Naturally, litigation ensued in both state and federal courts. The chief opponents are agricultural interests, Delta irrigation districts and the Regional Council of Rural Counties, which comprises 28 Northern and Central California counties that receive most of the state's rainfall. Superior courts in Sacramento and Fresno counties upheld the environmental study and other challenged aspects of Cal-Fed. The Third District consolidated the state litigation and then overturned the lower courts on California Environmental Quality Act (CEQA) grounds.

Justice Hull's 244-page decision is remarkably detailed. The ruling starts with a lengthy explanation of the state's plumbing system and Southern California's efforts to secure water from the Colorado River, Owens Valley and Mono Lake. The court addresses the legal and environmental issues surrounding the existing system.

Hull then moves to the heart of the matter — whether the environmental study satisfied CEQA. One issue that surfaces repeatedly in the court's CEQA discussion is the level of detail required in a programmatic EIR, an issue that public agencies, lawyers and judges have struggled with for decades.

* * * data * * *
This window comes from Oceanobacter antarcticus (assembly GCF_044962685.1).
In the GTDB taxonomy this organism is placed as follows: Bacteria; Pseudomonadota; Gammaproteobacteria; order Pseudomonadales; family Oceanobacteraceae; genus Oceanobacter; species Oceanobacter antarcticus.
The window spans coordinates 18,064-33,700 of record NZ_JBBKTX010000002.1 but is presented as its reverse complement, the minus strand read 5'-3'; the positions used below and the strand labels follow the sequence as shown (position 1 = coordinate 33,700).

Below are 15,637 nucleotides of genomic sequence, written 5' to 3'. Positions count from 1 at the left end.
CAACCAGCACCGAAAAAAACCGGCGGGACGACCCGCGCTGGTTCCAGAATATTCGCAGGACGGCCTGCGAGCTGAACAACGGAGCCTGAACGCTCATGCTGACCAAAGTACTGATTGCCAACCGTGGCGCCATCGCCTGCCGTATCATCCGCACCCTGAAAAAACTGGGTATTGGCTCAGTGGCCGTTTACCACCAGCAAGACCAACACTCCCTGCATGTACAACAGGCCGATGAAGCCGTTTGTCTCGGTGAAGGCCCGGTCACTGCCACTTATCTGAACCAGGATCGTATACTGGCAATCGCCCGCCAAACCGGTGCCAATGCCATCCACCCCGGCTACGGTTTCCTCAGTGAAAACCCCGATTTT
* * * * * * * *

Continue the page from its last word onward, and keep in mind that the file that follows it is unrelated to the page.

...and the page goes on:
The court clearly thought the environmental study should have been more specific about where the program would get its water. Under Cal-Fed's preferred alternative, environmental restoration efforts would need an additional 980,000 acre-feet of water in the first year alone. Additionally, exports from the Delta to Central and Southern California would increase by anywhere from 250,000 acre-feet to 900,000 acre-feet annually depending upon the amount of new storage developed and rainfall. Agricultural interests fear that most of the water will be diverted from farms.

In defending the environmental study, the state argued that a first-tier EIR for a program needed only to recognize that water must be supplied and to identify potential sources. The state said the EIR described the potential sources in detail.

But the court found such detail lacking. The EIR says the water will come from "willing sellers along the pertinent rivers and new storage," but goes no further, according to the Third District.